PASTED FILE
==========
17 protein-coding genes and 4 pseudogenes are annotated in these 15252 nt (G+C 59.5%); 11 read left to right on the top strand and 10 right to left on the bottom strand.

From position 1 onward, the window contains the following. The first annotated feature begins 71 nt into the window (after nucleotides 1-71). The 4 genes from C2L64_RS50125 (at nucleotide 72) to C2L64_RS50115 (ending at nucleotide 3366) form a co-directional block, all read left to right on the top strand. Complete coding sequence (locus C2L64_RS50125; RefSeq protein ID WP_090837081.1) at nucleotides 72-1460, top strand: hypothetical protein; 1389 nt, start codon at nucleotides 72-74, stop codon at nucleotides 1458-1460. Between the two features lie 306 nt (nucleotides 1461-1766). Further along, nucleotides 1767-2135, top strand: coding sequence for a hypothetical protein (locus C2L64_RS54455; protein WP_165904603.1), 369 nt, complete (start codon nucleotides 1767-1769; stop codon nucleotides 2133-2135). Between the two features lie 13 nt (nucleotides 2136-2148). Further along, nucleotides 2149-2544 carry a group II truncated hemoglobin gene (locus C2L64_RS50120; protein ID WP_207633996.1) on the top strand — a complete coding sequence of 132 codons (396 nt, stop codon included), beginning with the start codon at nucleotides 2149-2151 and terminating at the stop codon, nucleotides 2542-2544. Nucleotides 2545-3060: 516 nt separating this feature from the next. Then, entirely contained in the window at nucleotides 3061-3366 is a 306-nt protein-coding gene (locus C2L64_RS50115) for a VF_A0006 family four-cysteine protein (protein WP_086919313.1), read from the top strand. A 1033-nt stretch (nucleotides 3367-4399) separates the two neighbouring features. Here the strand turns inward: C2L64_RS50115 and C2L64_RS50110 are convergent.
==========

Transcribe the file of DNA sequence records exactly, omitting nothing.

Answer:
17 protein-coding genes and 4 pseudogenes are annotated in these 15252 nt (G+C 59.5%); 11 read left to right on the top strand and 10 right to left on the bottom strand.

From position 1 onward, the window contains the following. The first annotated feature begins 71 nt into the window (after nucleotides 1-71). The 4 genes from C2L64_RS50125 (at nucleotide 72) to C2L64_RS50115 (ending at nucleotide 3366) form a co-directional block, all read left to right on the top strand. Complete coding sequence (locus C2L64_RS50125; RefSeq protein ID WP_090837081.1) at nucleotides 72-1460, top strand: hypothetical protein; 1389 nt, start codon at nucleotides 72-74, stop codon at nucleotides 1458-1460. Between the two features lie 306 nt (nucleotides 1461-1766). Further along, nucleotides 1767-2135, top strand: coding sequence for a hypothetical protein (locus C2L64_RS54455; protein WP_165904603.1), 369 nt, complete (start codon nucleotides 1767-1769; stop codon nucleotides 2133-2135). Between the two features lie 13 nt (nucleotides 2136-2148). Further along, nucleotides 2149-2544 carry a group II truncated hemoglobin gene (locus C2L64_RS50120; protein ID WP_207633996.1) on the top strand — a complete coding sequence of 132 codons (396 nt, stop codon included), beginning with the start codon at nucleotides 2149-2151 and terminating at the stop codon, nucleotides 2542-2544. Nucleotides 2545-3060: 516 nt separating this feature from the next. Then, entirely contained in the window at nucleotides 3061-3366 is a 306-nt protein-coding gene (locus C2L64_RS50115) for a VF_A0006 family four-cysteine protein (protein WP_086919313.1), read from the top strand. A 1033-nt stretch (nucleotides 3367-4399) separates the two neighbouring features. Here the strand turns inward: C2L64_RS50115 and C2L64_RS50110 are convergent.